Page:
Lost in Transition

May 22, 2015
Joe Buhlig
~2 mins

I read a lot of articles about time management and how to “reclaim an hour a day!” Most of those seem unrealistic. But in an attempt to find more time I discovered a single area that needed a lot of improvement.

Transitions can be time suckers

Focus is a struggle for me. When I have “free time” between tasks, it’s easy for me to fill it by checking Twitter or Instagram. I like to “just check” too much.

I decided to only check them 3 times a day. It’s a lot like scheduling times for email. I quickly found myself wondering what to do. If I wasn’t checking my phone, what could I do?

I was shocked when I realized this. I’ve never admitted to being “addicted” to my phone, but I couldn’t avoid the label if I was lost without it.

The volume of time that I had been wasting between things disturbed me. Every time I moved from one place to another or one task to another, I was checking my phone. And it wasn’t just a few seconds being lost, either.

I started using that time to think through things at work or plan ideas for the blog. I would use it to review a few projects in OmniFocus or do a quick brain dump. Those transition times became moments when I could do something meaningful.

Where to look

The time between tasks isn’t the only time to reclaim. When I started looking, I found a number of transitions stealing time from me:

1. Between tasks

When you complete a task, how long does it take to make the decision to start the next one?

2. Between contexts

When you decide to change your environment do you notice right away and start working on the next list or do you take your time switching?

3. Between projects

When you complete a project it’s good to take a break, but not too long of a break. It’s easy to delay starting the next thing.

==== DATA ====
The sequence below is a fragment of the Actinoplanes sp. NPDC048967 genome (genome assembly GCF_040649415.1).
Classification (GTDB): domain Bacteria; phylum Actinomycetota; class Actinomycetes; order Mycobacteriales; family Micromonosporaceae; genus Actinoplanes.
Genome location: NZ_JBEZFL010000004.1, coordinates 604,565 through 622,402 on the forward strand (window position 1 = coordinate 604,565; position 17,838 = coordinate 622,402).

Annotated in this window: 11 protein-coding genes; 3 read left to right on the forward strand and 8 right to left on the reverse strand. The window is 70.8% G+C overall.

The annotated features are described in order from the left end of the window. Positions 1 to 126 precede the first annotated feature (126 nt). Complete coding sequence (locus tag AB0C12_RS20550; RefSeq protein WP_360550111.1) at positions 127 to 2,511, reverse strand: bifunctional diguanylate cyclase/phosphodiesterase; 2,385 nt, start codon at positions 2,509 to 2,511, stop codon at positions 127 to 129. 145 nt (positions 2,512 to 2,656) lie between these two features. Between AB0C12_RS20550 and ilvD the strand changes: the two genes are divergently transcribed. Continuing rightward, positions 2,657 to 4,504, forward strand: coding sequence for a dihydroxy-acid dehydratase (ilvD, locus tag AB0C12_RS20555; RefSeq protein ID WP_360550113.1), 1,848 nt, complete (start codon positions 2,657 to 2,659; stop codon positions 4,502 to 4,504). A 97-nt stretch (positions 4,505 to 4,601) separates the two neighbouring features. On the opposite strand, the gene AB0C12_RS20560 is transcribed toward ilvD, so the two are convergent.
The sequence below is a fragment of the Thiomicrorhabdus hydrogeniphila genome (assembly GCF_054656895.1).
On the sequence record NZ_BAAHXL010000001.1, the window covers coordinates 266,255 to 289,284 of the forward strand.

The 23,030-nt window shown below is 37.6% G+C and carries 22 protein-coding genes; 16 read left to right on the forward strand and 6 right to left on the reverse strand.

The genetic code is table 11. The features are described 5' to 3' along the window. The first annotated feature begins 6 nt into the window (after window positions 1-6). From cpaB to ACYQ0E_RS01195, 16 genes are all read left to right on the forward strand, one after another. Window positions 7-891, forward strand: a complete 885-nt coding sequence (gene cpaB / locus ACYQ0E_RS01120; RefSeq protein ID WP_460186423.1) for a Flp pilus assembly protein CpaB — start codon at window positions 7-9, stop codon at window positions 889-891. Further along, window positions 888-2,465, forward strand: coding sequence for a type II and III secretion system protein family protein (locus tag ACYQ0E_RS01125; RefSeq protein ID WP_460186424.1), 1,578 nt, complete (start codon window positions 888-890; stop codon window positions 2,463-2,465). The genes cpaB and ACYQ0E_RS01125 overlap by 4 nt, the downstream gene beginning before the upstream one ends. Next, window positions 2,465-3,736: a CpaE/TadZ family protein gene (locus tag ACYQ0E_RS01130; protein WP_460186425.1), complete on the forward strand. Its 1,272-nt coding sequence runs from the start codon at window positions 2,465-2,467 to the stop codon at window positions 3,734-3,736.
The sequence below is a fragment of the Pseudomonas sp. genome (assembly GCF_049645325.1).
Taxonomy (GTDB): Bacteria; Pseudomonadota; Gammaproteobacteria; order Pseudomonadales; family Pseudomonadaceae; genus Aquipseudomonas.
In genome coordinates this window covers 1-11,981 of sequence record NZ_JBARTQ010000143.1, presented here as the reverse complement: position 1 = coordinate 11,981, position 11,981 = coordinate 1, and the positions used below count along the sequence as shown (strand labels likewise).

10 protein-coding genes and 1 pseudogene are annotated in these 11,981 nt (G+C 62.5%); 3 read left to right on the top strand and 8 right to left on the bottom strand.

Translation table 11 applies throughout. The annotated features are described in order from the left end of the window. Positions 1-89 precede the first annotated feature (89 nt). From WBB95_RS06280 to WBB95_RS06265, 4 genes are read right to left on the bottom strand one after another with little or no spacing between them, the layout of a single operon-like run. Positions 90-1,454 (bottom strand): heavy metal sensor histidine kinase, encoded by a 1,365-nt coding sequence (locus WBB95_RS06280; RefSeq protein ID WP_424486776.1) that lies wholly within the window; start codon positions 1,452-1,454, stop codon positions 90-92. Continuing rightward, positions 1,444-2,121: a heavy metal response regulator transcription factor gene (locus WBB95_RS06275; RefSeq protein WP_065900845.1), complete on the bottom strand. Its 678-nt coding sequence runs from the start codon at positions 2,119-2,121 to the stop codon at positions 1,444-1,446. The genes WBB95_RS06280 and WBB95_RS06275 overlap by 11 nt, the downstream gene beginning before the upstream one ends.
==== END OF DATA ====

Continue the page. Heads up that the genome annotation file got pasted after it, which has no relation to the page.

4. Making decisions

Sometimes it’s good to take your time deciding. In most cases, though, you need to trust your intuition and just make up your mind.

5. Waiting periods

Anytime you find yourself waiting on someone or something, can you do a quick task? It’s good to stop and smell the roses, but if you’re looking for time this is an easy place to find it.

What to do about it

Getting Things Done is easily one of the best ways to handle this. The framework helps you make decisions up front so that you can quickly move to the next task, context, or project.

When making decisions, trust yourself. You usually have a gut feeling when you have to decide something. Start following that gut feeling and let it learn with you. You’ll start to make good decisions faster.

When waiting for things, decide up front if you’re going to do something or enjoy the moment. If you decide to stop for the moment, great! But don’t always reach for your phone. If you’re going to do something, use your task management system to help you make that decision faster.

And start looking for these times. It’s interesting how many transitions we go through in a single day. Cutting the time between things can give you a greater sense of accomplishment and help you find that magical hour a day you’ve been searching for.